Most were young lads in their 20s, coming down the hill in wave after wave. But not all.
There were women and older men too. One, probably in his late 50s or early 60s, wore a green and gold scarf and woolly hat - the colours of United's first shirts when they were formed as Newton Heath in 1878, and of the original anti-Glazer protests in 2010
After he had left the stadium compound, he remained with those waiting for the United team bus that never arrived.
He was not angry and spoke calmly to fans and media in the same area, wanting to know the latest about what was happening on the other side of the ground, or around the team hotel, where he had been earlier.
Those fans, he felt, were more sinister than the ones at the stadium. But he didn't condemn them. He accepts they have a common goal. Emotions have been simmering for 16 years, so a bit of aggression is understandable, the theory went.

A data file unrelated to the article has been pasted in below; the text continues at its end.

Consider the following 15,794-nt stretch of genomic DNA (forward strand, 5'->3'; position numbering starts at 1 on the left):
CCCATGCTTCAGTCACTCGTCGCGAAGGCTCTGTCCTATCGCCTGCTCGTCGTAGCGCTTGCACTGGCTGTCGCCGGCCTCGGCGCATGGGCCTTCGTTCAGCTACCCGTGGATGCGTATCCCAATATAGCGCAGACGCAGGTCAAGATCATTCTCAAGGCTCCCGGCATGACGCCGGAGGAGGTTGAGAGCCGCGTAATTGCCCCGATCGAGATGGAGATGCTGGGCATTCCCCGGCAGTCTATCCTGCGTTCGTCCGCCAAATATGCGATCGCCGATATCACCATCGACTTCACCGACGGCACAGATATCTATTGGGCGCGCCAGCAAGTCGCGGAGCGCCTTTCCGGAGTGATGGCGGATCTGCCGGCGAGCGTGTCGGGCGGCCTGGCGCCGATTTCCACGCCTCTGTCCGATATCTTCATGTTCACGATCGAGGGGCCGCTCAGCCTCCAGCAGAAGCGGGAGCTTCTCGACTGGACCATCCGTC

Exchanges like this - and people like that - underline the reason for what happened at Old Trafford.
A large protest was expected outside the ground before the match with historic rivals Liverpool - but no-one expected fans to force their way into the stadium and on to the pitch and for the match to be postponed.